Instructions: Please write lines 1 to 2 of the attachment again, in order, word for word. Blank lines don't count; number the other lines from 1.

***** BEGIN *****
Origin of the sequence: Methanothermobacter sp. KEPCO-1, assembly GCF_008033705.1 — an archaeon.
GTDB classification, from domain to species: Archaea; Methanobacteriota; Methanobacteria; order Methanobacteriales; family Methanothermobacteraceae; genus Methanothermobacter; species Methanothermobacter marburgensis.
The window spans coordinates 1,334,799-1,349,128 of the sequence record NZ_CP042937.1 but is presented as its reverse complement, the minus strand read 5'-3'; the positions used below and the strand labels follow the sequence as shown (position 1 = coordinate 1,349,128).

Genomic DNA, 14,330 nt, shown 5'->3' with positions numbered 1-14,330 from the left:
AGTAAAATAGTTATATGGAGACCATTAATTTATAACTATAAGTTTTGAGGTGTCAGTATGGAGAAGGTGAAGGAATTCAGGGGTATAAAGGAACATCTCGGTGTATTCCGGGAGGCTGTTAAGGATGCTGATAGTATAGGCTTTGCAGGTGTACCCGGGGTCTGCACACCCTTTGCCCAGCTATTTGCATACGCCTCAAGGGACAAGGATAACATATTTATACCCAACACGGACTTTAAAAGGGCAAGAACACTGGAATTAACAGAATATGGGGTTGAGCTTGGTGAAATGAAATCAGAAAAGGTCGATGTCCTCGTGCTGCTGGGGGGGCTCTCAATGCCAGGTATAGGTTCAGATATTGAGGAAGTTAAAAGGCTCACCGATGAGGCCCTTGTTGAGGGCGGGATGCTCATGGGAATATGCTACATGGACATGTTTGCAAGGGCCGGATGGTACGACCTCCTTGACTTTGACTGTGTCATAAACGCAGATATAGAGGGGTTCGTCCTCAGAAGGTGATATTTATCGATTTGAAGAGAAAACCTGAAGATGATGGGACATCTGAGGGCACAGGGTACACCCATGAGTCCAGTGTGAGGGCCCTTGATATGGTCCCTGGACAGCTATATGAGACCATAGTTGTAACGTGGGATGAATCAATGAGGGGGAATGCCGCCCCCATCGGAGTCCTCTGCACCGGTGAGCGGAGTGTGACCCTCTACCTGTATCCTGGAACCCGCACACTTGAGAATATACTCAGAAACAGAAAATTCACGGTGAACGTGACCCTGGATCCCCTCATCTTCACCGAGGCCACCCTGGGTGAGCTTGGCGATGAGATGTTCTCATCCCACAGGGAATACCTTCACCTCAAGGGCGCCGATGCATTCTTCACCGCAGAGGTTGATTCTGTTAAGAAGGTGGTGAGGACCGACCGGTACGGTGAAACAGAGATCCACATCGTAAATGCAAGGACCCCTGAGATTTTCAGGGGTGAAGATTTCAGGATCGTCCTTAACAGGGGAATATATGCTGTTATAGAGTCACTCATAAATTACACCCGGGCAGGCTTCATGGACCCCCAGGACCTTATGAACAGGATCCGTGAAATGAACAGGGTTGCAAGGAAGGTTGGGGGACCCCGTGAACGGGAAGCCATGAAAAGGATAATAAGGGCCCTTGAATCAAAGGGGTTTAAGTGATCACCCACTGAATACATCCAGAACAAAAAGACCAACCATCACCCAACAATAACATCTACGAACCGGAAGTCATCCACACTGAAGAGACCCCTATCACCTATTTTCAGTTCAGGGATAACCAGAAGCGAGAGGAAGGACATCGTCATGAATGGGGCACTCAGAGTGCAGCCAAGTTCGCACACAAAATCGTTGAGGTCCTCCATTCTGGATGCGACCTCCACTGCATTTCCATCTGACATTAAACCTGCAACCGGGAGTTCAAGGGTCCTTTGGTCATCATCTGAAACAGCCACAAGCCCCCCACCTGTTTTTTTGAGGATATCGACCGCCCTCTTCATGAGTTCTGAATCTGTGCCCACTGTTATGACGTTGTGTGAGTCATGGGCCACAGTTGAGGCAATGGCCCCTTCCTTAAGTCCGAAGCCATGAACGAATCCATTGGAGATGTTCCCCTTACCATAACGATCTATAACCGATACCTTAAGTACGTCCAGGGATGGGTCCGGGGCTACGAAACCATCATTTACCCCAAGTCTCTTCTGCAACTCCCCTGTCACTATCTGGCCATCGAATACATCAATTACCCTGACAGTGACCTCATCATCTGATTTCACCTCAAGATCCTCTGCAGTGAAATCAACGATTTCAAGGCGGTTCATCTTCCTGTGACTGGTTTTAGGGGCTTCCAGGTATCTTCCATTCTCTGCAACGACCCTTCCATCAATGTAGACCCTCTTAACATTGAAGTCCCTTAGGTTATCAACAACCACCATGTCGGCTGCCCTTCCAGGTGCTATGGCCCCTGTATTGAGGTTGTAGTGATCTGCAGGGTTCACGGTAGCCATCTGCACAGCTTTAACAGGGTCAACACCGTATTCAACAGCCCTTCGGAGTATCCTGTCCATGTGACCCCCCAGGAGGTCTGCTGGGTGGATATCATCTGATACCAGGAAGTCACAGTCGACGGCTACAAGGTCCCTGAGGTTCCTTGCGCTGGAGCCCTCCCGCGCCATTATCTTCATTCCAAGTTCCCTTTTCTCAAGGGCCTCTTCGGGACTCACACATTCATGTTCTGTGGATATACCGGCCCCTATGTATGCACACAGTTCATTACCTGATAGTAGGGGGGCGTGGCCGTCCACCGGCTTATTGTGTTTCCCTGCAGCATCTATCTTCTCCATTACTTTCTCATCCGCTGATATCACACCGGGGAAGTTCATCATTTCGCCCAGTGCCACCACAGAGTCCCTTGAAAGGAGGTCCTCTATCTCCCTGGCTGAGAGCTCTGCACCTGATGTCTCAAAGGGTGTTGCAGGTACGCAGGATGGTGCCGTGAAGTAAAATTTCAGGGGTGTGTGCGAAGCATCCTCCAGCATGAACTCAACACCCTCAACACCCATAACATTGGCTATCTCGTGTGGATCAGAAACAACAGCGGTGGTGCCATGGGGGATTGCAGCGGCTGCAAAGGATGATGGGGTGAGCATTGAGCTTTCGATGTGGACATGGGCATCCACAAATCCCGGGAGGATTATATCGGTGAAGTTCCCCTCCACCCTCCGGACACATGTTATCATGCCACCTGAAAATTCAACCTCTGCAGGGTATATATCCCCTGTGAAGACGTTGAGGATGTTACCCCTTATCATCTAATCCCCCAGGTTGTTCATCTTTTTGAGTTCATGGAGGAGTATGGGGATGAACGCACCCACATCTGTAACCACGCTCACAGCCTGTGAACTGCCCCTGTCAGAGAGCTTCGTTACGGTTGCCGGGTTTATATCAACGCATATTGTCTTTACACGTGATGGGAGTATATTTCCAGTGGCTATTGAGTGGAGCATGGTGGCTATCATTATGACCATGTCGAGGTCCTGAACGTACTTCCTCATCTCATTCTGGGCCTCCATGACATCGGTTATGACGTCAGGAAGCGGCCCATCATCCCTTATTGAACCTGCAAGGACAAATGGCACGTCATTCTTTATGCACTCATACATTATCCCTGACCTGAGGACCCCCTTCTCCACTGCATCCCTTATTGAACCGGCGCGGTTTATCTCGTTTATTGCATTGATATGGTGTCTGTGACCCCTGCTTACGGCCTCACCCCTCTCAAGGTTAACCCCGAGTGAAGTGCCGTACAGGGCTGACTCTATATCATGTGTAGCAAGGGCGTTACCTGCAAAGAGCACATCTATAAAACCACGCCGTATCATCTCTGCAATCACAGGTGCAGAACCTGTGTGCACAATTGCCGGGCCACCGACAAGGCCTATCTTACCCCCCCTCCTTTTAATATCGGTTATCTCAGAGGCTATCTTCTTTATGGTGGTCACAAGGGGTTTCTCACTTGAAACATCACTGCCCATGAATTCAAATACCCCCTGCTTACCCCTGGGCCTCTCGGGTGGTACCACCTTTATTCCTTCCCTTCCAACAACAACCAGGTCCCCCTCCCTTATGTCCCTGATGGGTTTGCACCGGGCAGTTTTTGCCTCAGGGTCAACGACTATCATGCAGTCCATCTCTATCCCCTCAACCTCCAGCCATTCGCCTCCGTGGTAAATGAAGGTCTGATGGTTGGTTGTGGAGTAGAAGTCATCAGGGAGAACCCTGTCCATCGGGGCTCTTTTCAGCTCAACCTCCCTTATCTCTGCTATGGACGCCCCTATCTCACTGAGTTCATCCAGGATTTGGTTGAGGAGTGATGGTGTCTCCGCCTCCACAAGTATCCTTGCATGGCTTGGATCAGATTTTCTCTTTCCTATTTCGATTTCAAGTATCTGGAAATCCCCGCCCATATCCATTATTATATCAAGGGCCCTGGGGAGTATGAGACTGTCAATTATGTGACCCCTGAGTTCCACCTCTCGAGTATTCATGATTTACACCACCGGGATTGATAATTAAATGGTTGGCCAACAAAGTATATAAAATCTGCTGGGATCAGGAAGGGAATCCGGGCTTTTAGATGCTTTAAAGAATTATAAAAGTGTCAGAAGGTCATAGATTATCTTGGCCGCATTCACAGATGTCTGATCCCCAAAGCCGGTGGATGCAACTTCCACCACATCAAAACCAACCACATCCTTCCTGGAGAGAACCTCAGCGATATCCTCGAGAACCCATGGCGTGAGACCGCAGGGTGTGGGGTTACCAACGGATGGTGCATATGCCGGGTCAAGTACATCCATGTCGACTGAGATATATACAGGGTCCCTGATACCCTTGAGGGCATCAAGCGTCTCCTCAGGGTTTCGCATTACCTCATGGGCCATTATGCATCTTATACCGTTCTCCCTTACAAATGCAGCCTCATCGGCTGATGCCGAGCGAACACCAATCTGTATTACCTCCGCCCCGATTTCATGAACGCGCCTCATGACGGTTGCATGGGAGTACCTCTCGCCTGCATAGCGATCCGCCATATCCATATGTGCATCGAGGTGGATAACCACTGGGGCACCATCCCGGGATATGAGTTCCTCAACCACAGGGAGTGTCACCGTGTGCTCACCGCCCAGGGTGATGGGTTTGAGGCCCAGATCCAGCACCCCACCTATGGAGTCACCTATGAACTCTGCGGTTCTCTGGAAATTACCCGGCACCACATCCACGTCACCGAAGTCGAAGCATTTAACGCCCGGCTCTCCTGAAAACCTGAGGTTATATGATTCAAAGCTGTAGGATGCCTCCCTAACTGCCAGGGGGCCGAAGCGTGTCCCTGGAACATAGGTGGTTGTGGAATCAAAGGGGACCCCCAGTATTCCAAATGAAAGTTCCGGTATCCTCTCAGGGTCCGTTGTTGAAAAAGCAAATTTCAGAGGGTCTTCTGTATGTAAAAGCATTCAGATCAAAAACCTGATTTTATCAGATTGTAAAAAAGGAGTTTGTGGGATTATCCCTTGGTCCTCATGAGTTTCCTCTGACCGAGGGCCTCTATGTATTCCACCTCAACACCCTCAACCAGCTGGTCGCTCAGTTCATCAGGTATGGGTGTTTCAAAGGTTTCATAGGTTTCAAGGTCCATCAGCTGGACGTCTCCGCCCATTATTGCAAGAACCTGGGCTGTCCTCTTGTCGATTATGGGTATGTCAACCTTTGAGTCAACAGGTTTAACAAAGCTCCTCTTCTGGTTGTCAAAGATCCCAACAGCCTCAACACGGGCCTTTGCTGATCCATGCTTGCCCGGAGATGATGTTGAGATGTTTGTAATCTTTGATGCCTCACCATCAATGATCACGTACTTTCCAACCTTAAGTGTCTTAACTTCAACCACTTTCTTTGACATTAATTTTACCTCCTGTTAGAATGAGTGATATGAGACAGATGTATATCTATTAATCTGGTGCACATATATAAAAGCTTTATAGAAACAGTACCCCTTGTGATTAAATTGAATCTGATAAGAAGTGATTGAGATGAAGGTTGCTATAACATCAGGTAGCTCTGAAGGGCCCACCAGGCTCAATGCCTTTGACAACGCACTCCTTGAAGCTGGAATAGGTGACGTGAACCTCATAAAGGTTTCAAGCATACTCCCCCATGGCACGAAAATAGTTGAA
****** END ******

Origin of the sequence: Methanothermobacter sp. KEPCO-1, assembly GCF_008033705.1 — an archaeon.
GTDB classification, from domain to species: Archaea; Methanobacteriota; Methanobacteria; order Methanobacteriales; family Methanothermobacteraceae; genus Methanothermobacter; species Methanothermobacter marburgensis.